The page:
Home Theater, Surround Sound, AV Receiver Connections

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Home Theater Receiver - Entry Level - Rear Panel Connections - Onkyo Example

Home Theater Receiver - Entry Level - Rear Panel Connections - Onkyo Example
Home Theater Receiver - Entry Level - Rear Panel Connections - Onkyo Example. Photo © Onkyo

Pictures of Rear Panel Connections on Home Theater Receivers

Are you confused by all those connections on the back of your Home Theater Receiver? Are you planning to upgrade your current Receiver to one that provides better compatibility with your new HDTV? If the answer to either, or both, of these questions is "YES", then get familiar with what types of connections a Home Theater Receiver has, and what they are used for, by checking out pictures of Home Theater Surround Sound Receiver Connections. The following pictures are rear panel examples for both an Entry Level and High End Home Theater Receiver.

These are types of Audio/Video input/output connections that commonly found on an Entry Level Home Theater Receiver.

In this example, starting from left to right, are the Digital Audio Coaxial and Optical Inputs.

Moving just to the right of the Digital Audio Inputs are three sets of Component Video Inputs and one set of Component Video Outputs. Each input consists of a Red, Green, and Blue Connection. These inputs can accommodate DVD players, and other devices that have component video connection options. In addition, the Component Video Output can relay the signal to a TV with a Component Video Input.

Below the Component Video connections are the Stereo Analog connections for a CD player and Audio Tape Deck (or CD Recorder).

Moving right, at the very top, are AM and FM Radio Antenna Connections.

Below the radio antenna connections, there are a host of analog audio and video connections. Here you can plug in your VCR, DVD player, video game, or other device. In addition, there is a Video Monitor output that can relay the incoming video signals to a TV or monitor. Both Composite and S-Video connection options are offered.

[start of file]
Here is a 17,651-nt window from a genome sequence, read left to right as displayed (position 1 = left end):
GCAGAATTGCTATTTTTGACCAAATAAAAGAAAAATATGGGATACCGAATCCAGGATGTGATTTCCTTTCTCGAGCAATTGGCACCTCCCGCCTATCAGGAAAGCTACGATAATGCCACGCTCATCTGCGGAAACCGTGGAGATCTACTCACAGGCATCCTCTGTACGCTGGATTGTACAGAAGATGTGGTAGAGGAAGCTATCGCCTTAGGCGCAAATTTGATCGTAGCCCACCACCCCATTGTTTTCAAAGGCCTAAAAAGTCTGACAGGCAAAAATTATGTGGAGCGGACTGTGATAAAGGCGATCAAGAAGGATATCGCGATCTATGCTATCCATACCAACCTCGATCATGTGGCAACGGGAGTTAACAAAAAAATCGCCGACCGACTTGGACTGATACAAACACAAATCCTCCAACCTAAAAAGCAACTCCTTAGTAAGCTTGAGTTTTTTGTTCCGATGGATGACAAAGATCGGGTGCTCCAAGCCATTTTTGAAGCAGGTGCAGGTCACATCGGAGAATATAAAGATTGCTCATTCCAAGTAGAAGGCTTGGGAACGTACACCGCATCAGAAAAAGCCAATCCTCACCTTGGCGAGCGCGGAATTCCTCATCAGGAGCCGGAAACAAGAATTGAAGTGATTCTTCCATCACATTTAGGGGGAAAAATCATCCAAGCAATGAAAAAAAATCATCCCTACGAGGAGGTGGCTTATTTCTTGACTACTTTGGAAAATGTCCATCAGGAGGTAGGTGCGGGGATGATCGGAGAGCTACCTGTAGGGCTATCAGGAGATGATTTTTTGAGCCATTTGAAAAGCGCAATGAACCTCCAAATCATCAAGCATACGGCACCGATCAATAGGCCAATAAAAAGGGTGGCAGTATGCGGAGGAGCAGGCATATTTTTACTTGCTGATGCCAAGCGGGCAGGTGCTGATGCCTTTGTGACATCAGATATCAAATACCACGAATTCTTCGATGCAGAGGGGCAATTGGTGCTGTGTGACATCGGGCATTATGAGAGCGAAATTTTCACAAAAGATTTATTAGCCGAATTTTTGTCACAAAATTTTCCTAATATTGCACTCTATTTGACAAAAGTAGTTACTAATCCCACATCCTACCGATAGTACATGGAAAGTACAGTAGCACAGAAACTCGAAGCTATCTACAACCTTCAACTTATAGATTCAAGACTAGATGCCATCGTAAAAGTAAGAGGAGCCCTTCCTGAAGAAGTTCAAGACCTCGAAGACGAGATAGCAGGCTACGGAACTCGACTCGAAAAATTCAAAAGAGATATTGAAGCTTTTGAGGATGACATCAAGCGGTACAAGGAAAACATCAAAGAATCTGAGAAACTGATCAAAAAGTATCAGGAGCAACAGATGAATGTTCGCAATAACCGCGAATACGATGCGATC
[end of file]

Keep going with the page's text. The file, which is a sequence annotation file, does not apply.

In addition, a set of 5.1 channel analog inputs are featured to accommodate DVD players that feature SACD and/or DVD Audio playback.

Also, this example features both video inputs/outputs than can accept either a VCR, DVD Recorder/VCR combo, or a standalone DVD recorder. Most higher-end receivers will have two set of input/output loops that can accommodate both. If you have a separate DVD Recorder and VCR, look for a Receiver that has two VCR connection loops; this will make cross-dubbing easier.

Next, there are the Speaker Connection Terminals. On most receivers, all the terminals are red (Positive) and black (Negative). Also, this receiver has seven sets of terminals, as it is a 7.1 Channel receiver. Also, note that htere is an extra set of terminals for connecting a "B" set of front speakers. The "B" speakers can also be placed in another room.

Just below the speaker terminals is the Subwoofer Pre-Out. This supplies a signal to a Powered Subwoofer. Powered Subwoofers have their own built-in amplifiers. The receiver simply supplies a line signal that must be amplified by the Powered Subwoofer.

Two types of connections that are not illustrated in this example, but are becoming more common on higher-end Home Theater Receivers, are DVI and HDMI input/output connections. If you have an upscaling DVD player, HD-Cable or Satellite Box, check to see they utilize these type of connections. If so, consider a Home Theater with those connections.

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Home Theater Receiver - High End - Rear Panel Connections

Home Theater Receiver - High End - Rear Panel Connections - Pioneer VSX-82TXS Example
Home Theater Receiver - Rear Panel Connections - Pioneer VSX-82TXS Example Home Theater Receiver - High End - Rear Panel Connections - Pioneer VSX-82TXS Example. Photo © Pioneer Electronics